distressed municipality

Orrick’s Marc Levinson Compares Chapter 9 to Chapter 11 for the Federal Judicial Center Website


Orrick Restructuring Senior Counsel Marc Levinson is one of the chapter 9 experts assisting in the preparation of a chapter 9 manual for bankruptcy judges and court clerks that has been posted on the website of the Federal Judicial Center, an arm of the United States Courts which educates federal judges.  Among other things, the manual will discuss the differences between chapter 9 and chapter 11 bankruptcies. The below video comparing chapter 9 v. chapter 11 was prepared at the FJC’s request that Marc draw upon his experience representing the cities of Stockton and Vallejo, California, in their chapter 9 cases. It has been posted on the FJC’s website, but note that access to the video on that website is restricted to judges. READ MORE

Sixth Circuit Finds Bankruptcy Court Cannot Force City to Provide Services in Chapter 9

On November 14, 2016, the United States Court of Appeals for the Sixth Circuit held that courts in chapter 9 cases lack authority to order a municipal debtor to provide services to its constituents. Affirming the bankruptcy court’s dismissal of customers’ claims arising from the termination of their water service by the Detroit Water and Sewerage Department, the Sixth Circuit held that section 904 of the Bankruptcy Code prohibits a chapter 9 court from entering orders that “interfere” with a municipality’s “political [and] governmental powers.” In re City of Detroit, Mich., No. 15-2236, 2016 WL 6677715 (6th Cir. Nov. 14, 2016). READ MORE

Supreme Court to Decide Extent of Puerto Rico’s Sovereign Powers

On Wednesday, January 13, 2016, the U.S. Supreme Court will hear arguments in the appeal styled under the caption Commonwealth of Puerto Rico v. Sanchez Valle, No. 15-108. In this case, the Supreme Court is asked to determine whether Puerto Rico and the United States are separate sovereigns for purposes of the Double Jeopardy Clause contained in the Fifth Amendment of the U.S. Constitution. Puerto Rico wants to be able to prosecute crimes in its courts even though the federal government had already prosecuted respondents for those same crimes. In order to do that, Puerto Rico and the United States must be treated as separate “sovereigns.”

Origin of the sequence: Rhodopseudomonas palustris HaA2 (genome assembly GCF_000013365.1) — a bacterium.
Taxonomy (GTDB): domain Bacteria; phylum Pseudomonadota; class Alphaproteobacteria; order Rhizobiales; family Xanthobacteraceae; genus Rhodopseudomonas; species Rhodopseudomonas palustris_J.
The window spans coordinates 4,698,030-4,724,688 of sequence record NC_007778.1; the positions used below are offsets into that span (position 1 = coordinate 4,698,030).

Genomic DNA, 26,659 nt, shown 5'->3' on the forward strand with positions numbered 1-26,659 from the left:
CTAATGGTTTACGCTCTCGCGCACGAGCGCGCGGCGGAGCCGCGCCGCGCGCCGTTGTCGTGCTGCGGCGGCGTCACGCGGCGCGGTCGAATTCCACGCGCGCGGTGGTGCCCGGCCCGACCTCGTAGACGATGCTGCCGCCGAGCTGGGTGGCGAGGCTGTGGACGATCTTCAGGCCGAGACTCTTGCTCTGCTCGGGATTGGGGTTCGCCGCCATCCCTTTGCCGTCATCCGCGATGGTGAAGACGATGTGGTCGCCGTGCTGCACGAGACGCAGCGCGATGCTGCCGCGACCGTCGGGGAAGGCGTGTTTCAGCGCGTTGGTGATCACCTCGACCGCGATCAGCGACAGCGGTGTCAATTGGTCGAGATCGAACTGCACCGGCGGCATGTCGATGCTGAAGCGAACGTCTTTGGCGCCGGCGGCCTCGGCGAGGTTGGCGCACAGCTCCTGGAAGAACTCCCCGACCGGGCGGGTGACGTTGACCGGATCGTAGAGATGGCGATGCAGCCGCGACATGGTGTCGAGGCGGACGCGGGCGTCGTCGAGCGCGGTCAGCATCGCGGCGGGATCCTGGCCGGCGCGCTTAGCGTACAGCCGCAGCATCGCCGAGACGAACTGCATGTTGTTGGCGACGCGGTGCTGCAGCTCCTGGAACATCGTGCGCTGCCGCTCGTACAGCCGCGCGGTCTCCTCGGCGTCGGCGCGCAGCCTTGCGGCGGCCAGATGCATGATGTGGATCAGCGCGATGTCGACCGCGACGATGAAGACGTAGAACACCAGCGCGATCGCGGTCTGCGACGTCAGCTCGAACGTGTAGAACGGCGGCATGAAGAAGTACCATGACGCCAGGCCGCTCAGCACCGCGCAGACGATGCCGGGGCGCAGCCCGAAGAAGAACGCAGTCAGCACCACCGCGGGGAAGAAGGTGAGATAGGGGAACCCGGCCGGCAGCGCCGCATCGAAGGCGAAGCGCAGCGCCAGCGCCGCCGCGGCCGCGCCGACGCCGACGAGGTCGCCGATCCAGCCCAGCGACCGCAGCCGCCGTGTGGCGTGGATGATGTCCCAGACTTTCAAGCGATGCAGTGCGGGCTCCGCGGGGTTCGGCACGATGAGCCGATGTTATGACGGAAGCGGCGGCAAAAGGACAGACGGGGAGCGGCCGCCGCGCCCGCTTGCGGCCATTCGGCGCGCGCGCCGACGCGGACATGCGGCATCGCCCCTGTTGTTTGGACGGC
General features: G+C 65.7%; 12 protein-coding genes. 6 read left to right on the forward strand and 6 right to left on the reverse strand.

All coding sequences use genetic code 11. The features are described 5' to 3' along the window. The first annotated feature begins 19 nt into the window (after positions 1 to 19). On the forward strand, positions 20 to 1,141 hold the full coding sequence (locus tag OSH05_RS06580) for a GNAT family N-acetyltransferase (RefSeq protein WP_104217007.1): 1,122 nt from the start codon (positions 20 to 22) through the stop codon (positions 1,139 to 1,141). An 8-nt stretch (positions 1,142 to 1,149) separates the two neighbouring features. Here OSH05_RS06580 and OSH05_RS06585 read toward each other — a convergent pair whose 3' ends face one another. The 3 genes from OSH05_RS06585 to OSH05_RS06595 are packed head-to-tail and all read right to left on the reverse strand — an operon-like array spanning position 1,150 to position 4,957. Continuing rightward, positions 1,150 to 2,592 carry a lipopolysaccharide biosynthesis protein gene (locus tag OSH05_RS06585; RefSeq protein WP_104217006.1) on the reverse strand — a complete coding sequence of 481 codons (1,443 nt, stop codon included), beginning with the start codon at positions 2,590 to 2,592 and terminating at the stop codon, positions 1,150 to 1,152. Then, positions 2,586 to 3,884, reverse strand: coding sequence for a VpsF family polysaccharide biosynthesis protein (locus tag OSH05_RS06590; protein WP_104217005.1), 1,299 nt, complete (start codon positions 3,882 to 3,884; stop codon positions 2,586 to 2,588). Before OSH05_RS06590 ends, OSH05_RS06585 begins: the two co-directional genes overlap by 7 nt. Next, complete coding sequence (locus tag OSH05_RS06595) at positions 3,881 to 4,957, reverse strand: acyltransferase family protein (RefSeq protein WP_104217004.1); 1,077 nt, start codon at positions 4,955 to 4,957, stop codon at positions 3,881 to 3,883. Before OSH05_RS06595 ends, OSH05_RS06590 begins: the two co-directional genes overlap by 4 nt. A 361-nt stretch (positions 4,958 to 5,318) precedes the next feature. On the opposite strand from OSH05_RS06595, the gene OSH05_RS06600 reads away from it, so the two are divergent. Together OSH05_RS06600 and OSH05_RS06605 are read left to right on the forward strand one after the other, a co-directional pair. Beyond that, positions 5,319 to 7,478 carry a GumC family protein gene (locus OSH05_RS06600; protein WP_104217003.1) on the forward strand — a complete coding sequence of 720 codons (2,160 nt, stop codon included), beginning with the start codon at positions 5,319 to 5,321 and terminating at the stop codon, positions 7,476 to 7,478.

On December 23, 2015, the United States Solicitor General filed an amicus brief on behalf of the United States taking the position that Puerto Rico and the United States are not separate sovereigns for purposes of the Double Jeopardy Clause. The United States asserts that U.S. territories, such as Puerto Rico, are not sovereigns.[1] This position is contrary to the position taken by Puerto Rico. Instead, the United States asserts that territories are under the sovereignty of the United States and subject to the plenary authority of Congress. (Brief for the United States as Amicus Curiae Supporting Respondents (“U.S. Amicus Brief”) filed in Commonwealth of Puerto Rico v. Sanchez Valle, No. 15-108, at 7.) The United States argued that “In the Territories of the United States, Congress has the entire dominion and sovereignty, national and local, Federal and state, and has full legislative power over all subjects upon which the legislature of a State might legislate within the State.” (Id. at 16.) The United States further argued that “Puerto Rico’s transition to self-government did not change its constitutional status as a U.S. territory. The United States did not cede its sovereignty over Puerto Rico, and Puerto Rico did not become a State or an independent nation.” (Id. at 21). As stated previously, Puerto Rico takes the position that it is a separate sovereign and, as such, it is able to separately prosecute crimes in its courts even if the federal government has already prosecuted for the same crimes.

Sanchez Valle will be the first of two appeals to be heard by the U.S. Supreme Court this term involving Puerto Rico. As we had previously reported, by order dated December 4, 2015, the Supreme Court also agreed to consider the appeals by the Commonwealth and the Government Development Bank regarding the constitutionality of the Commonwealth’s Debt Enforcement & Recovery Act (DERA) in the appeals styled under the caption Puerto Rico v. Franklin California Tax-Free Trust, 15-233, and Acosta-Febo v. Franklin California Tax-Free Trust, 15-255 (the “Franklin Fund Appeals”).

The Supreme Court’s decision in Sanchez Valle could have an impact on the Supreme Court’s decision regarding the constitutionality of the DERA. In filing its amicus brief, the United States asserted that “The Court’s decision [in Sanchez Valle] . . . may affect the federal government’s defense of federal legislation and policies related to Puerto Rico across a broad range of substantive areas, including congressional representation, federal benefits, federal income taxes, bankruptcy, and defense.” (Id. at 1). The hearing on the Franklin Fund Appeals has not yet been scheduled, but briefs by the parties will be filed in the coming weeks.